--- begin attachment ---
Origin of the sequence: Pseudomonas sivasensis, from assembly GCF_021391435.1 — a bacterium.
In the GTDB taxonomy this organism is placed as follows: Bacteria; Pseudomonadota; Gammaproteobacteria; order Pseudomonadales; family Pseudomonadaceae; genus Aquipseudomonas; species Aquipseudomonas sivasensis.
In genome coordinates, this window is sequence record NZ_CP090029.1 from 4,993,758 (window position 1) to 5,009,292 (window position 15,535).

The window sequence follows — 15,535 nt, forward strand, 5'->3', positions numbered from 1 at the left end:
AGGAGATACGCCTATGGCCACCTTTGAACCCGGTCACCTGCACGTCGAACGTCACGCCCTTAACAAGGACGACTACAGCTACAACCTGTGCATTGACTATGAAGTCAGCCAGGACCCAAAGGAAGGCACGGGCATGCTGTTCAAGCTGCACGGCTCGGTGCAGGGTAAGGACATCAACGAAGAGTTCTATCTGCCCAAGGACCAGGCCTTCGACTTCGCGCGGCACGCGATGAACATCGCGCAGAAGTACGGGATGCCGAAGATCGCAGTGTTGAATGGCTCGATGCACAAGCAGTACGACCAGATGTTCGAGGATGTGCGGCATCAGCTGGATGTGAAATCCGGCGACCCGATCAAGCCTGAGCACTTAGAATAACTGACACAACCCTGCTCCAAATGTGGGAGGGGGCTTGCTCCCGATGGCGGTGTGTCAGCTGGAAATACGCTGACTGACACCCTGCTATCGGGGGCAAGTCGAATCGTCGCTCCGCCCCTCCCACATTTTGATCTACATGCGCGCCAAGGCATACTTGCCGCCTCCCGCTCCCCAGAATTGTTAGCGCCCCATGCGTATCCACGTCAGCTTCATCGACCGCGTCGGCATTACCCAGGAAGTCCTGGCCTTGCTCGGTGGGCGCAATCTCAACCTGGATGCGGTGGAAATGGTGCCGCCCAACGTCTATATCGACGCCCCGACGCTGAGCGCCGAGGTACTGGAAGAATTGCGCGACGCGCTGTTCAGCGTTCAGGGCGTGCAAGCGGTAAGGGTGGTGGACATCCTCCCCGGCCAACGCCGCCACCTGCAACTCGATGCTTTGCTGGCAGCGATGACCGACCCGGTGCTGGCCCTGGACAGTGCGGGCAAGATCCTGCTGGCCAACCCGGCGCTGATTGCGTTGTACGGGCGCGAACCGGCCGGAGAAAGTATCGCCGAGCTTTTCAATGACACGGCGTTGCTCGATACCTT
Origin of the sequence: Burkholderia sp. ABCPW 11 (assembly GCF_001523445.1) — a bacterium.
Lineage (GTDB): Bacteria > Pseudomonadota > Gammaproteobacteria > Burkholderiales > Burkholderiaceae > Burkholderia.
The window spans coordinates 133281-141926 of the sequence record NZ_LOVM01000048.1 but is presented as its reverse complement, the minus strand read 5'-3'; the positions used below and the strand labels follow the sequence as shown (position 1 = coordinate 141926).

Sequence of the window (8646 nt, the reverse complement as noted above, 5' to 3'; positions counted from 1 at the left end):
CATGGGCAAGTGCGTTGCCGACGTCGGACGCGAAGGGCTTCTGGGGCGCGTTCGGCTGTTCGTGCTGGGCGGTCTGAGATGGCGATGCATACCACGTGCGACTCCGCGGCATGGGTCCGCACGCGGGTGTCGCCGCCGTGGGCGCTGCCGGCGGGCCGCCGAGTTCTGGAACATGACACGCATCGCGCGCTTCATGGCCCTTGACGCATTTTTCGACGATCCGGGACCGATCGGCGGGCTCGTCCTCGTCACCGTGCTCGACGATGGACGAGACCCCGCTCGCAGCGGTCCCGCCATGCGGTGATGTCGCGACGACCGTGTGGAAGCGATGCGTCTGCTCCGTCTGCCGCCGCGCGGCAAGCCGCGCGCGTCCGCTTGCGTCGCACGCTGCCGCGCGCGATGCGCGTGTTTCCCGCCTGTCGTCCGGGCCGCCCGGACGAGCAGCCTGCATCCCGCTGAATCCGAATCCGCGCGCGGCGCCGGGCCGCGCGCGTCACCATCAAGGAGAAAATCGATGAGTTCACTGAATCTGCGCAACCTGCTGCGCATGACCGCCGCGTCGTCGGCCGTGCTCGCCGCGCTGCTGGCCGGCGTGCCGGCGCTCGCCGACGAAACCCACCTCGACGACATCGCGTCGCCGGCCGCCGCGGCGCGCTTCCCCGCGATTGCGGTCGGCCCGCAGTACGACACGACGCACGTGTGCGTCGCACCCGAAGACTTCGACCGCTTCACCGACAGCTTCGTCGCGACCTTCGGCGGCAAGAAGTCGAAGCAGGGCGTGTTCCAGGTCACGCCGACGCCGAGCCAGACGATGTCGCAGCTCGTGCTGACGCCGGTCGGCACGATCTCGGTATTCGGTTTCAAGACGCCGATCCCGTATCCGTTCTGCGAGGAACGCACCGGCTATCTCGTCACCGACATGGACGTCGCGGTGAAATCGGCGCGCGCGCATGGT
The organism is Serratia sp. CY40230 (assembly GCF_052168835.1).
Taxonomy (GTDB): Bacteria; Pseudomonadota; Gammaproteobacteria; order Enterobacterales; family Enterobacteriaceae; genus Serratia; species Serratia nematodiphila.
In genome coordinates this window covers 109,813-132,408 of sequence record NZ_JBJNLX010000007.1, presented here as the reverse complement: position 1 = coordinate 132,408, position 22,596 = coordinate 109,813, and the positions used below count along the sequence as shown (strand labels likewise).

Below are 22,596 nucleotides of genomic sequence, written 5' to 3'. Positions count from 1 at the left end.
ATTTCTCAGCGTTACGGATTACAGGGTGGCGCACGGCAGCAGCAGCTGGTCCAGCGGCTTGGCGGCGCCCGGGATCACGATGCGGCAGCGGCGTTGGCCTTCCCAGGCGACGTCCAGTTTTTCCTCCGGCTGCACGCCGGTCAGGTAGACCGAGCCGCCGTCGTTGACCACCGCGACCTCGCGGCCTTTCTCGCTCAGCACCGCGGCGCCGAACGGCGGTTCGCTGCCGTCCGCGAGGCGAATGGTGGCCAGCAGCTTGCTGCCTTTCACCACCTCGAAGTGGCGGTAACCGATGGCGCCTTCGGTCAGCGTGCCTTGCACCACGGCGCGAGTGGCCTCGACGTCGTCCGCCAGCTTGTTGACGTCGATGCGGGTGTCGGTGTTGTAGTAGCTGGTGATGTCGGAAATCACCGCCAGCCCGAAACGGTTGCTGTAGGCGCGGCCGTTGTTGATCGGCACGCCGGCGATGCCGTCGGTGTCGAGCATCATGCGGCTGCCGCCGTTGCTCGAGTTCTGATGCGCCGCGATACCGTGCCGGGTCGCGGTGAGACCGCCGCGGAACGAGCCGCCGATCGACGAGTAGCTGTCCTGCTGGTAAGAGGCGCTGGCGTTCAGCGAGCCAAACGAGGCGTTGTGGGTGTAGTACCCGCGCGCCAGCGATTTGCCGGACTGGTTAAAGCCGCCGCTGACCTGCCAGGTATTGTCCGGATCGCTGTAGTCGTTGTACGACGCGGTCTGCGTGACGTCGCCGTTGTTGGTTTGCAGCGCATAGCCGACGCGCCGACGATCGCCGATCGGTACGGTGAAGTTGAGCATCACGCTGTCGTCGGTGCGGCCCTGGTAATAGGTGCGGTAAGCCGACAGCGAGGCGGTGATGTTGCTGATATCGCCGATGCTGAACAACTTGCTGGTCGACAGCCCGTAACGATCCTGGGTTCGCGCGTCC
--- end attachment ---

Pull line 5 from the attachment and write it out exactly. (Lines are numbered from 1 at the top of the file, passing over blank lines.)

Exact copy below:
AGGAGATACGCCTATGGCCACCTTTGAACCCGGTCACCTGCACGTCGAACGTCACGCCCTTAACAAGGACGACTACAGCTACAACCTGTGCATTGACTATGAAGTCAGCCAGGACCCAAAGGAAGGCACGGGCATGCTGTTCAAGCTGCACGGCTCGGTGCAGGGTAAGGACATCAACGAAGAGTTCTATCTGCCCAAGGACCAGGCCTTCGACTTCGCGCGGCACGCGATGAACATCGCGCAGAAGTACGGGATGCCGAAGATCGCAGTGTTGAATGGCTCGATGCACAAGCAGTACGACCAGATGTTCGAGGATGTGCGGCATCAGCTGGATGTGAAATCCGGCGACCCGATCAAGCCTGAGCACTTAGAATAACTGACACAACCCTGCTCCAAATGTGGGAGGGGGCTTGCTCCCGATGGCGGTGTGTCAGCTGGAAATACGCTGACTGACACCCTGCTATCGGGGGCAAGTCGAATCGTCGCTCCGCCCCTCCCACATTTTGATCTACATGCGCGCCAAGGCATACTTGCCGCCTCCCGCTCCCCAGAATTGTTAGCGCCCCATGCGTATCCACGTCAGCTTCATCGACCGCGTCGGCATTACCCAGGAAGTCCTGGCCTTGCTCGGTGGGCGCAATCTCAACCTGGATGCGGTGGAAATGGTGCCGCCCAACGTCTATATCGACGCCCCGACGCTGAGCGCCGAGGTACTGGAAGAATTGCGCGACGCGCTGTTCAGCGTTCAGGGCGTGCAAGCGGTAAGGGTGGTGGACATCCTCCCCGGCCAACGCCGCCACCTGCAACTCGATGCTTTGCTGGCAGCGATGACCGACCCGGTGCTGGCCCTGGACAGTGCGGGCAAGATCCTGCTGGCCAACCCGGCGCTGATTGCGTTGTACGGGCGCGAACCGGCCGGAGAAAGTATCGCCGAGCTTTTCAATGACACGGCGTTGCTCGATACCTT